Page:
Get It Right

Trans folks are asking: What are the biggest misconceptions about trans people?

Even well-meaning cis folks make mistakes when it comes to being allies to trans people. Often, they believe in stereotypes or simply lack understanding of what being trans is like in reality. That’s why one user took to Reddit with a post titled, “What are the biggest misconceptions about trans people you’ve heard from allies?” The poster wrote they were developing a speech for their company for Pride Month to help their cis coworkers become better allies to trans folks. 

“I’m dedicating a part of my talk to tackling misconceptions about trans people, and since I’m only one person with one lived experience I want to ask you all — the community — for suggestions of what misconceptions I should debunk,” they wrote. 

Trans folks were quick to respond with the misconceptions they run into the most often in their day-to-day lives. Several pointed out that cis people don’t understand how impactful hormone replacement therapy can be, and how many physical changes trans people can go through without any surgery.

“‘So where did you go for your breasts surgery’ is an almost too common question,” wrote one commenter. “People get really confused when I say that I grew them myself.”

“I had a relative totally not understand that my breasts and hips are real (not padding or surgery),” agreed another.

That goes the other way, too — some things can’t be changed by HRT alone. “The idea that estrogen makes your voice higher,” for one, as another commenter pointed out.

Other commenters focused on the fact that every trans person’s story and identity is unique, so generalizations will always fall flat.

“That we’re a monolith — all understanding ourselves in the same way, all having known since we were 4, all wanting the same things out of transition,” one person commented.

“We’ve all got blue hair and are notably trans,” shared another. “I think it’s funny that there’s this huge shock though since supposedly trans people are loud and you can pick them out in a crowd… and they never pass (all misconceptions people have that are really untrue).”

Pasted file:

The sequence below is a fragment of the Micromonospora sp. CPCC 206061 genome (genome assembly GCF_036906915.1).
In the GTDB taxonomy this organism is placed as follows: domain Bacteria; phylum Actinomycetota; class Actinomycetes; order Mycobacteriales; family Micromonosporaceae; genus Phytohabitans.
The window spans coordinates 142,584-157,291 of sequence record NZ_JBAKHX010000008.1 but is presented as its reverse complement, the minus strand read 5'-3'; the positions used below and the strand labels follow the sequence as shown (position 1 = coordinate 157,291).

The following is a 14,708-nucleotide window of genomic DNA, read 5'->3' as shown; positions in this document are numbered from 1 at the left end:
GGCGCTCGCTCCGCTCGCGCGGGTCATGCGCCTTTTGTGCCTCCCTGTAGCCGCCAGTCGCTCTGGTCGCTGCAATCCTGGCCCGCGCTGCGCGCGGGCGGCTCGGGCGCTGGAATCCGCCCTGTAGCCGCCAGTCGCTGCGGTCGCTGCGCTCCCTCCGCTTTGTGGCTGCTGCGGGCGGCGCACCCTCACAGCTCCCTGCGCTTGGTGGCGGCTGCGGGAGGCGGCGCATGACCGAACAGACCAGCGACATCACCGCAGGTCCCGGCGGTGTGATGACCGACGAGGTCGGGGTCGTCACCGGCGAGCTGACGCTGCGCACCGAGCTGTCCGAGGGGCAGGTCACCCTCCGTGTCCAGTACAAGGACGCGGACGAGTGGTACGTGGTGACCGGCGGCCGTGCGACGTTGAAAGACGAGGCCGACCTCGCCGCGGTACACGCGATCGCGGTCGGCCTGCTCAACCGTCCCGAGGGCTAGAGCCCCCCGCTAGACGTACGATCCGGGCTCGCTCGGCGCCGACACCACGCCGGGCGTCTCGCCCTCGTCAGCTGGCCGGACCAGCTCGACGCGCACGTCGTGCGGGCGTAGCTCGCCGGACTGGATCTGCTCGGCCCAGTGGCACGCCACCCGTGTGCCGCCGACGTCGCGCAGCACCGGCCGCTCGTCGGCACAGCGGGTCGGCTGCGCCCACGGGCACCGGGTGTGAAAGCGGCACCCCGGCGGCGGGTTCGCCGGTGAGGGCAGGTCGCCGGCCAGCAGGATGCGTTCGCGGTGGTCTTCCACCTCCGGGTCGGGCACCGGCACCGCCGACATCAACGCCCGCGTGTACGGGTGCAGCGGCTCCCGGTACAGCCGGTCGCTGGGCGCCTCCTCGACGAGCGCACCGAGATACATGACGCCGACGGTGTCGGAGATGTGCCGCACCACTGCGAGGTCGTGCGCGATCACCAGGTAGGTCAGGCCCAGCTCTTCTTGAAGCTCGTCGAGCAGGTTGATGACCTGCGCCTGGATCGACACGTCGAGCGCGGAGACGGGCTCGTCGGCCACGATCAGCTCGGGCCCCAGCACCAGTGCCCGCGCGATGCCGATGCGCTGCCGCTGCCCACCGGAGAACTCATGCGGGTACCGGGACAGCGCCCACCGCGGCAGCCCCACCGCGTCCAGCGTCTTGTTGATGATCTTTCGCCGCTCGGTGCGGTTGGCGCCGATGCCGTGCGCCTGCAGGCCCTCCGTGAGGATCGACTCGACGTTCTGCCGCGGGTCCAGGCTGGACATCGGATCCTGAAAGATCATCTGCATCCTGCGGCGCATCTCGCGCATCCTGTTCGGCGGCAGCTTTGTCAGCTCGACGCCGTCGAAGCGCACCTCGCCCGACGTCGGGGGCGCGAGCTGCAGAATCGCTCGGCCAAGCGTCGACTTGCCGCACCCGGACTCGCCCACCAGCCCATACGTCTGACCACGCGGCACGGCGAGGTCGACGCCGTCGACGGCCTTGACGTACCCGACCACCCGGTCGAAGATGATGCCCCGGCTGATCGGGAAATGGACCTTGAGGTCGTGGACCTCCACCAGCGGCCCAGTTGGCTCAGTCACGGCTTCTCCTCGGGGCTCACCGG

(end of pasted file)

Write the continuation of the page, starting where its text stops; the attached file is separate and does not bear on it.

Some folks focused on the nature of their trans identities, including whether being trans requires physically transitioning and how being nonbinary fits into the trans umbrella.

“Many people think transitioning is what makes you trans. So you chose to become trans by transitioning,” one person shared. “But trans people were always trans from birth. Transitioning just helps dealing with being trans.”

“That being nonbinary is political, and that it’s not ‘really’ transgender,” wrote another. “We are part of the trans community. Some of us transition physically and some of us don’t. We are trans because we feel that way, and because we are not cis.”

A final major theme was that trans people’s lives aren’t all about being trans — and beyond that fact, being trans is about so much more than struggle and dealing with transphobia.

“That we want to talk about being trans to random strangers at a bar,” one person commented. “Like, I’m just trying to eat, drink, and watch the NBA finals, not have a discussion about my life. I know people are curious, but we’ve had the internet too long for people to still be uneducated about a subject that they are curious about.”

“Hyper focusing on the struggles the trans community goes through sometimes can be a little misleading in the sense that the trans identity is being made into one and the same with hardship,” wrote another commenter (who noted they themself are a cis ally, not a trans person). “It’s important to acknowledge trans people can live happily, their trans identity is only one essence in the whole universe within them, and their existence does not necessarily revolve around conflict/struggle/pain and most importantly, it should not.”

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